One of the pillars of the German Energiewende and a defining feature of the Renewable Energy Act (Erneuerbare Energien Gesetz, or EEG) is the set feed-in payment that producers of renewable power receive per kilowatt-hour (KWh). The payment is prescribed by law and guaranteed for 20 years. It is – with some exceptions – paid for by all electricity consumers in Germany. Feed-in tariffs have become a widely used policy tool to integrate a product like solar or wind power into the market. Without such a mechanism, renewables would have had a hard time competing with other sources, such as coal, which in the current regulatory framework produced power more cheaply. Currently, 20 European countries use feed-in tariffs. They were introduced in Germany in 1990, and are credited with the rapid growth of renewables. Only the United States introduced a law earlier (in 1978) that forced utilities to buy green power under certain conditions. While often used to promote renewables, in the United Kingdom feed-in tariffs are planned to ensure support for a new nuclear power station at Hinkley Point whose high generation costs would otherwise make it uncompetitive. In the German renewable energy law, feed-in tariffs for renewables are fixed for a 20-year period to give investors security. However, the law includes a “degression mechanism”, meaning that the remuneration for new installations drops at a rate determined in the legislation. This process also provides an extra incentive for the renewables industry to produce technology more inexpensively. Because guaranteed feed-in tariffs make renewables a rather safe investment, many small producers have entered the market, and more than 40 per cent of green power facilities are operated by households and farmers. Under changes forthcoming in the law, Germany plans to phase out feed-in tariffs and switch to a bidding system by 2017 for an increasing segment of the market, although existing and small (less than 100 kilowatt capacity) installations will not be affected. Since 2012, operators of renewable power stations can choose to sell electricity directly on the exchange and secure a market premium payment (the difference between the normal feed-in tariff and the average electricity price at the exchange). In 2013, over 80 per cent of onshore wind facilities, 40 per cent of biomass plants and 11 per cent of photovoltaics installations used the direct marketing option.
Priority grid access for renewables
The second important ingredient for Germany’s energy transition is grid priority for renewables. The Renewable Energy Act stipulates that electricity from wind, solar and biomass gets access to the grid ahead of conventional power. The law also provides that in times of excess supply, conventional power plants must ramp down production. Grid operators must not disconnect wind turbines and solar arrays, unless the stability of the power network is threatened. Additionally, grid operators are obliged to connect new renewable power facilities to the relevant power grid and if necessary even expand the network to accommodate biomass units, photovoltaics and wind turbines. If they do not comply with their obligation, renewable producers are entitled to compensation, paid by grid operators.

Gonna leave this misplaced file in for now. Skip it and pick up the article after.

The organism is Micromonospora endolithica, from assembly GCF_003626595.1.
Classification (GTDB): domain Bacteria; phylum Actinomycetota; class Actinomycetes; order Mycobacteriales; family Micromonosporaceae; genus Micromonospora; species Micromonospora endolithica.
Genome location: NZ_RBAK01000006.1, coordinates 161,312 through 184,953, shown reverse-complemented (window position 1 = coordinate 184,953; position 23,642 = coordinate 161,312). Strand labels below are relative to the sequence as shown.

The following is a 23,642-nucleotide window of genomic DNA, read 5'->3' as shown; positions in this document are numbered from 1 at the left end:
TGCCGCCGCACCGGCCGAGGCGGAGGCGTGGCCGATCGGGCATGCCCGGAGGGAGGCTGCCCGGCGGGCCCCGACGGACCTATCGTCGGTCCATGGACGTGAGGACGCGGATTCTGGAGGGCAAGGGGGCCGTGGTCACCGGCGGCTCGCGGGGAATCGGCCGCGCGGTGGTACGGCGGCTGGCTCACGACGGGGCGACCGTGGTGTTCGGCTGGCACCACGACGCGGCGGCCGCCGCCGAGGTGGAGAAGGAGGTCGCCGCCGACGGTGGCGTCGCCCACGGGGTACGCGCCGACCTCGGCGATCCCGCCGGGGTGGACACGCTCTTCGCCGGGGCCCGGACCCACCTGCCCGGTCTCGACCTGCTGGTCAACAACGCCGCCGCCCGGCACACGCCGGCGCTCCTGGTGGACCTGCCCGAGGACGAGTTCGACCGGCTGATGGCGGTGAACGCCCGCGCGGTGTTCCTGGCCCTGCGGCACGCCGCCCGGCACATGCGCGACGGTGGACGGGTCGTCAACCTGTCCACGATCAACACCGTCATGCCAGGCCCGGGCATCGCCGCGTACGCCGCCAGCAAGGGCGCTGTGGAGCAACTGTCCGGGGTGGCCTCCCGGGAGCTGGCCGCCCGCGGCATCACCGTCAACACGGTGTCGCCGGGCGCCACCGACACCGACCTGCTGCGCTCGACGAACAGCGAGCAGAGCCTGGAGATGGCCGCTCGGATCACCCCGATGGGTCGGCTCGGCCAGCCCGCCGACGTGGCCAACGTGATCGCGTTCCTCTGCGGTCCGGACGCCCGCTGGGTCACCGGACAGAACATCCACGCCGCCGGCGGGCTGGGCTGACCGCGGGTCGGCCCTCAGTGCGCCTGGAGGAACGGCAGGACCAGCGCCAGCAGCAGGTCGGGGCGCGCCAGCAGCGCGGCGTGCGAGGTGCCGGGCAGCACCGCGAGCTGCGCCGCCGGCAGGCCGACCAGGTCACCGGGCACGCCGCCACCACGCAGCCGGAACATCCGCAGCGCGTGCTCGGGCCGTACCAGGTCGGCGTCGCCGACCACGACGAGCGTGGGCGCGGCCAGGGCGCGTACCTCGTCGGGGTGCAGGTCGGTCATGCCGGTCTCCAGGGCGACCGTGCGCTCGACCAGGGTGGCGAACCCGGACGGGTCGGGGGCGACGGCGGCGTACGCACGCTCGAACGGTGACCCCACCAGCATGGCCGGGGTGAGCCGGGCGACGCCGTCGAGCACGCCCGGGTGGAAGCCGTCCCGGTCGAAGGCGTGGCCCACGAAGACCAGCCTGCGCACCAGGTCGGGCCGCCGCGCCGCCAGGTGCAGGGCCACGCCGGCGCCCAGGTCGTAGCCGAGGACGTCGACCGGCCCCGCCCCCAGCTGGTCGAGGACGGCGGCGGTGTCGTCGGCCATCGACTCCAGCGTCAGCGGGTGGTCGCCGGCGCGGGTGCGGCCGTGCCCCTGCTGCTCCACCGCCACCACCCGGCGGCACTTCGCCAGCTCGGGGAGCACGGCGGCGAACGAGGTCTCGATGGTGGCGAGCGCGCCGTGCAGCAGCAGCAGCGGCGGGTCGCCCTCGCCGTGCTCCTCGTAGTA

The EEG-surcharge is the mechanism that finances the feed-in tariffs. It is the difference between the wholesale market price for power on the electricity exchange and the higher fixed remuneration rate for renewable energies. It is estimated for the following year, based on historic and current data. It is paid by all consumers of electricity with the exception of energy intensive industries (in order to avoid damage to international competitiveness) and operators of renewable and small conventional power plants that use electricity they generate themselves. The EEG-surcharge has increased from 2.05 euro cents per kilowatt-hour in 2010 to 6.24 cents per kilowatt-hour in 2014. In 2013 the EEG-surcharge made up 18 per cent of the total retail price for electricity consumers. The rise has been caused by a range of factors:
As the installed renewables capacity has increased from about 4.7 gigawatt in 1990 to 84 gigawatt in 2013, payments to the producers of renewable power have risen.
The number of industrial companies, which are classified as power-intensive and therefore are exempt from paying the full EEG-surcharge has increased (from 297 companies in 2005 to 2098 in 2014). These exemptions amounted to 4 billion euros in 2013, leaving a larger part of the bill to non-privileged consumers.
Large amounts of renewable power have entered the market and lowered prices on the electricity exchange. Moreover, a fall in prices for coal and carbon certificates has caused electricity prices to decrease even further. As a result, the difference between lowered wholesale prices and the set remuneration for renewables has increased – and, with it, the EEG-surcharge.